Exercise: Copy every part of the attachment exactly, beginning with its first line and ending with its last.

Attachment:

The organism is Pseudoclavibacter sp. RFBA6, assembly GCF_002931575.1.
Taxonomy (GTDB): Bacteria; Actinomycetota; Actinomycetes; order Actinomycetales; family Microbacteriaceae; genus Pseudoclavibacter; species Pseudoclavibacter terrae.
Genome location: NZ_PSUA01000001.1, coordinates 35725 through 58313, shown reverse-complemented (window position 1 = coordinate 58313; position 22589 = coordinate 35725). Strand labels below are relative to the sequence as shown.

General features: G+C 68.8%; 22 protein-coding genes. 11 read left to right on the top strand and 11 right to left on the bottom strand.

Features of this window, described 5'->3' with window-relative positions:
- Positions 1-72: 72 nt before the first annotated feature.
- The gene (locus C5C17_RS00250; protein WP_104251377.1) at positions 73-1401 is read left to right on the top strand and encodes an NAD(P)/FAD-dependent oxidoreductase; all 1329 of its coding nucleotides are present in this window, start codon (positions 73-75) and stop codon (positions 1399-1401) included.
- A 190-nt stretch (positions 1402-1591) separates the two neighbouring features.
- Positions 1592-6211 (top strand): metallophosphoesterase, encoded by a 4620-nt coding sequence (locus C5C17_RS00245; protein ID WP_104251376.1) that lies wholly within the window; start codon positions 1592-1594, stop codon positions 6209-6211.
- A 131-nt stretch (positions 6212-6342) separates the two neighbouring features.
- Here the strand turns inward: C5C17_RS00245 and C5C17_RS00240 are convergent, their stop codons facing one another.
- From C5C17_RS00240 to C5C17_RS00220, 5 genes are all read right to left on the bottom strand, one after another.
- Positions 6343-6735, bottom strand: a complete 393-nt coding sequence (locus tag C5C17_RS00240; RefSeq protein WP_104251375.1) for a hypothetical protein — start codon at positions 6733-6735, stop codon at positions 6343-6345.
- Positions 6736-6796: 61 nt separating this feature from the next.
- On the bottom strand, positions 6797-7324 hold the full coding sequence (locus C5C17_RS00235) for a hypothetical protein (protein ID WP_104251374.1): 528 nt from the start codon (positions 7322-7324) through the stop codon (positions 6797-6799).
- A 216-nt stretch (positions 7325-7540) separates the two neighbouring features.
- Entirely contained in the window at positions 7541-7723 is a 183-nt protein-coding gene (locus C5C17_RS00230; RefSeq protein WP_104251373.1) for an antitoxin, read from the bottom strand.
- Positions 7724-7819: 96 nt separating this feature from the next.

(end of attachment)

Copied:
The organism is Pseudoclavibacter sp. RFBA6, assembly GCF_002931575.1.
Taxonomy (GTDB): Bacteria; Actinomycetota; Actinomycetes; order Actinomycetales; family Microbacteriaceae; genus Pseudoclavibacter; species Pseudoclavibacter terrae.
Genome location: NZ_PSUA01000001.1, coordinates 35725 through 58313, shown reverse-complemented (window position 1 = coordinate 58313; position 22589 = coordinate 35725). Strand labels below are relative to the sequence as shown.

General features: G+C 68.8%; 22 protein-coding genes. 11 read left to right on the top strand and 11 right to left on the bottom strand.

Features of this window, described 5'->3' with window-relative positions:
- Positions 1-72: 72 nt before the first annotated feature.
- The gene (locus C5C17_RS00250; protein WP_104251377.1) at positions 73-1401 is read left to right on the top strand and encodes an NAD(P)/FAD-dependent oxidoreductase; all 1329 of its coding nucleotides are present in this window, start codon (positions 73-75) and stop codon (positions 1399-1401) included.
- A 190-nt stretch (positions 1402-1591) separates the two neighbouring features.
- Positions 1592-6211 (top strand): metallophosphoesterase, encoded by a 4620-nt coding sequence (locus C5C17_RS00245; protein ID WP_104251376.1) that lies wholly within the window; start codon positions 1592-1594, stop codon positions 6209-6211.
- A 131-nt stretch (positions 6212-6342) separates the two neighbouring features.
- Here the strand turns inward: C5C17_RS00245 and C5C17_RS00240 are convergent, their stop codons facing one another.
- From C5C17_RS00240 to C5C17_RS00220, 5 genes are all read right to left on the bottom strand, one after another.
- Positions 6343-6735, bottom strand: a complete 393-nt coding sequence (locus tag C5C17_RS00240; RefSeq protein WP_104251375.1) for a hypothetical protein — start codon at positions 6733-6735, stop codon at positions 6343-6345.
- Positions 6736-6796: 61 nt separating this feature from the next.
- On the bottom strand, positions 6797-7324 hold the full coding sequence (locus C5C17_RS00235) for a hypothetical protein (protein ID WP_104251374.1): 528 nt from the start codon (positions 7322-7324) through the stop codon (positions 6797-6799).
- A 216-nt stretch (positions 7325-7540) separates the two neighbouring features.
- Entirely contained in the window at positions 7541-7723 is a 183-nt protein-coding gene (locus C5C17_RS00230; RefSeq protein WP_104251373.1) for an antitoxin, read from the bottom strand.
- Positions 7724-7819: 96 nt separating this feature from the next.